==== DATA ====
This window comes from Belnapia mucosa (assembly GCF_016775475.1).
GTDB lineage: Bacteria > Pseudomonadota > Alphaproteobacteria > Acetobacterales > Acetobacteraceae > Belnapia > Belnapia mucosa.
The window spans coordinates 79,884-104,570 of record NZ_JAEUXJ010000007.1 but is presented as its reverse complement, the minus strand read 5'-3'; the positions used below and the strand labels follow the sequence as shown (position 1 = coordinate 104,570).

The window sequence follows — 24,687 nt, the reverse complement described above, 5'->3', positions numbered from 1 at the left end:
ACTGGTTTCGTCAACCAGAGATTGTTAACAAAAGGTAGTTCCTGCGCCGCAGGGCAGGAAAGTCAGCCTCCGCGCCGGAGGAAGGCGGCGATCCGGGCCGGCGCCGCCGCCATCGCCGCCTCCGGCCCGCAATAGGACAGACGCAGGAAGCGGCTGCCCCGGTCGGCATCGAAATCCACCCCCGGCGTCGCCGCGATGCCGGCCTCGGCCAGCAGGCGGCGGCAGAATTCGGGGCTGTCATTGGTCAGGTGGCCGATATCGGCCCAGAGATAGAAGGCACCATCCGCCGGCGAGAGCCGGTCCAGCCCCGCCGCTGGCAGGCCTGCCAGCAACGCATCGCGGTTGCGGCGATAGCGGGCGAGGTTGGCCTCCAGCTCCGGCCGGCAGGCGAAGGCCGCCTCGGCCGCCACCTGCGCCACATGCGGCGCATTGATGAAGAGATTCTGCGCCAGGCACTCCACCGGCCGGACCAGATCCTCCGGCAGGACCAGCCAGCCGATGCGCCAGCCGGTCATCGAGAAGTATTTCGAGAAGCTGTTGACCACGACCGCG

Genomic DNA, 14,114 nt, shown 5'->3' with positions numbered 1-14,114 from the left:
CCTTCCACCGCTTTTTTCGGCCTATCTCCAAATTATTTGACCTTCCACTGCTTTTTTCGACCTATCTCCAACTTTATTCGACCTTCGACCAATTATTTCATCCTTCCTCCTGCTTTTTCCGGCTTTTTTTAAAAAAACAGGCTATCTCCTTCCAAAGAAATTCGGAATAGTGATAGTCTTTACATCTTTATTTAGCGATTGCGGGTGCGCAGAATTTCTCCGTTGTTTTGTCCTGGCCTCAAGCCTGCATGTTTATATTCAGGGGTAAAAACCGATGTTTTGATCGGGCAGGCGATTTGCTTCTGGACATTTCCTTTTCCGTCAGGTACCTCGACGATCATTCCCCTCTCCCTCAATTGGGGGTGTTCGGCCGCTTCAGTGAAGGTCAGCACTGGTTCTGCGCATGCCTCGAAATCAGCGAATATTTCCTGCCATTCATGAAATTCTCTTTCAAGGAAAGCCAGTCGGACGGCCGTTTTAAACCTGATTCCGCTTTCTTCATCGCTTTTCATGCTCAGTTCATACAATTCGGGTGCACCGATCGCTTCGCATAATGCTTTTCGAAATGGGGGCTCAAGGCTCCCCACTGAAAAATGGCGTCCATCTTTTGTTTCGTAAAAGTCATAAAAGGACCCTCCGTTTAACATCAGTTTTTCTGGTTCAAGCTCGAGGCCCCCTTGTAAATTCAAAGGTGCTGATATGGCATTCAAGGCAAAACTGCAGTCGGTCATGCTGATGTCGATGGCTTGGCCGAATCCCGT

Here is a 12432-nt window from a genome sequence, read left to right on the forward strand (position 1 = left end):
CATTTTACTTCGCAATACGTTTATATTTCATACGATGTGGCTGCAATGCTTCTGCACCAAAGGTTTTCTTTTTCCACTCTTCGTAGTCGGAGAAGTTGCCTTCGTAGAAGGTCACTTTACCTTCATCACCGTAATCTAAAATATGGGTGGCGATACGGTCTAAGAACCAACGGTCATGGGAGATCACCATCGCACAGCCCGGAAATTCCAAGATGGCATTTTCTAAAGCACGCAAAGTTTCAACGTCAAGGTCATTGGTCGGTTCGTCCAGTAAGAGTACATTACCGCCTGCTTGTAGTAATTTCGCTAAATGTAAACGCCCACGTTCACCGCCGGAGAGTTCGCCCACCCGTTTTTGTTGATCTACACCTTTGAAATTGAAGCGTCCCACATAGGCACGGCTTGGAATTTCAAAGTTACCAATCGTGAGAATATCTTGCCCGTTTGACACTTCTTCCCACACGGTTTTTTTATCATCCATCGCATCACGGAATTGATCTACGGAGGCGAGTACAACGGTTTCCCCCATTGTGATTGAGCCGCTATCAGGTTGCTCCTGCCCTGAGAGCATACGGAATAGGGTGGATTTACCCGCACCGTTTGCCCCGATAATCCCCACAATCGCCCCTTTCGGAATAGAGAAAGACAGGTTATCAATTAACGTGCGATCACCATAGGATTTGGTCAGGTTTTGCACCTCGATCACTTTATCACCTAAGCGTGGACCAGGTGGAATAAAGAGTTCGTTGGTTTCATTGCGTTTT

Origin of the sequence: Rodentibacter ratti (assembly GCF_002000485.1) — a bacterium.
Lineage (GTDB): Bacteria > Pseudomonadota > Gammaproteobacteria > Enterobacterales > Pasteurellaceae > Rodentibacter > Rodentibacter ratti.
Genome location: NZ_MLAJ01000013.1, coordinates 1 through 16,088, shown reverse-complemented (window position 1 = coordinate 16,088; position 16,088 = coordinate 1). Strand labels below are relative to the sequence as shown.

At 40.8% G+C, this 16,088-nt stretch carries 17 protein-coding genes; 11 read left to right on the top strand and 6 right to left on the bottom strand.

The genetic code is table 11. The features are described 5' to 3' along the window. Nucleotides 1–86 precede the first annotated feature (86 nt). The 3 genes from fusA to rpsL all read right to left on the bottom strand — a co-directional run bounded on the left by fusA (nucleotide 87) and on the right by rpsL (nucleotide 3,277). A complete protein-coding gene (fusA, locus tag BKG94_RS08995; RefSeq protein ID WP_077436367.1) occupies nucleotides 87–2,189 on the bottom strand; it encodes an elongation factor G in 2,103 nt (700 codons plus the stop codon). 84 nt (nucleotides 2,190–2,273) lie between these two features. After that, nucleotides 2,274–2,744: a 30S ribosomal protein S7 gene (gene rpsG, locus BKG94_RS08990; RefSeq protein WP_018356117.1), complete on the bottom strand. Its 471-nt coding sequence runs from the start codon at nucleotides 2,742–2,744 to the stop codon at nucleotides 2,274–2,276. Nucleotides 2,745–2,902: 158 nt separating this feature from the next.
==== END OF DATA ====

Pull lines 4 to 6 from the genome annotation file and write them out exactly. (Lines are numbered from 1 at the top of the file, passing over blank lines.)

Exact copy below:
The window sequence follows — 24,687 nt, the reverse complement described above, 5'->3', positions numbered from 1 at the left end:
ACTGGTTTCGTCAACCAGAGATTGTTAACAAAAGGTAGTTCCTGCGCCGCAGGGCAGGAAAGTCAGCCTCCGCGCCGGAGGAAGGCGGCGATCCGGGCCGGCGCCGCCGCCATCGCCGCCTCCGGCCCGCAATAGGACAGACGCAGGAAGCGGCTGCCCCGGTCGGCATCGAAATCCACCCCCGGCGTCGCCGCGATGCCGGCCTCGGCCAGCAGGCGGCGGCAGAATTCGGGGCTGTCATTGGTCAGGTGGCCGATATCGGCCCAGAGATAGAAGGCACCATCCGCCGGCGAGAGCCGGTCCAGCCCCGCCGCTGGCAGGCCTGCCAGCAACGCATCGCGGTTGCGGCGATAGCGGGCGAGGTTGGCCTCCAGCTCCGGCCGGCAGGCGAAGGCCGCCTCGGCCGCCACCTGCGCCACATGCGGCGCATTGATGAAGAGATTCTGCGCCAGGCACTCCACCGGCCGGACCAGATCCTCCGGCAGGACCAGCCAGCCGATGCGCCAGCCGGTCATCGAGAAGTATTTCGAGAAGCTGTTGACCACGACCGCG

Genomic DNA, 14,114 nt, shown 5'->3' with positions numbered 1-14,114 from the left: